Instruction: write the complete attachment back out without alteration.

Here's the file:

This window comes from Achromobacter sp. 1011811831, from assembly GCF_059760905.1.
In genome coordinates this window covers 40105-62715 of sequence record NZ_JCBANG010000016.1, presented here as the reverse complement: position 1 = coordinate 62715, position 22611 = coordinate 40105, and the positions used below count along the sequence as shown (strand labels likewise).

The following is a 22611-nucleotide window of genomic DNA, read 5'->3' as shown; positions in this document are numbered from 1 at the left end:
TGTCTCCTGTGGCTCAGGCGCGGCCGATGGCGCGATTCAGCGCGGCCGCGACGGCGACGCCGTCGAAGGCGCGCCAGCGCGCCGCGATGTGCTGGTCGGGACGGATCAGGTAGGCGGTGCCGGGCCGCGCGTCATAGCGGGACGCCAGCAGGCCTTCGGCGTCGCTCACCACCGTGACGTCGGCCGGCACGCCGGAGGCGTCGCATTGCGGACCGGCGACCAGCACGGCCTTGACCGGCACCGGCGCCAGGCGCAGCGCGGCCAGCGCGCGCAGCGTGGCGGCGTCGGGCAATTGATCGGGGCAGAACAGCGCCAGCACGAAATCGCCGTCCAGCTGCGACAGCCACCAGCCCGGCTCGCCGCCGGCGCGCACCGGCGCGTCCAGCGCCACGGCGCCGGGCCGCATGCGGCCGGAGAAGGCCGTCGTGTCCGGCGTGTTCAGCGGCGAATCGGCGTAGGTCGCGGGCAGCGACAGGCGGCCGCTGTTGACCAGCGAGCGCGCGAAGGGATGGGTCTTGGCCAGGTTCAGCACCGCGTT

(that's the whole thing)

This window comes from Achromobacter sp. 1011811831, from assembly GCF_059760905.1.
In genome coordinates this window covers 40105-62715 of sequence record NZ_JCBANG010000016.1, presented here as the reverse complement: position 1 = coordinate 62715, position 22611 = coordinate 40105, and the positions used below count along the sequence as shown (strand labels likewise).

The following is a 22611-nucleotide window of genomic DNA, read 5'->3' as shown; positions in this document are numbered from 1 at the left end:
TGTCTCCTGTGGCTCAGGCGCGGCCGATGGCGCGATTCAGCGCGGCCGCGACGGCGACGCCGTCGAAGGCGCGCCAGCGCGCCGCGATGTGCTGGTCGGGACGGATCAGGTAGGCGGTGCCGGGCCGCGCGTCATAGCGGGACGCCAGCAGGCCTTCGGCGTCGCTCACCACCGTGACGTCGGCCGGCACGCCGGAGGCGTCGCATTGCGGACCGGCGACCAGCACGGCCTTGACCGGCACCGGCGCCAGGCGCAGCGCGGCCAGCGCGCGCAGCGTGGCGGCGTCGGGCAATTGATCGGGGCAGAACAGCGCCAGCACGAAATCGCCGTCCAGCTGCGACAGCCACCAGCCCGGCTCGCCGCCGGCGCGCACCGGCGCGTCCAGCGCCACGGCGCCGGGCCGCATGCGGCCGGAGAAGGCCGTCGTGTCCGGCGTGTTCAGCGGCGAATCGGCGTAGGTCGCGGGCAGCGACAGGCGGCCGCTGTTGACCAGCGAGCGCGCGAAGGGATGGGTCTTGGCCAGGTTCAGCACCGCGTT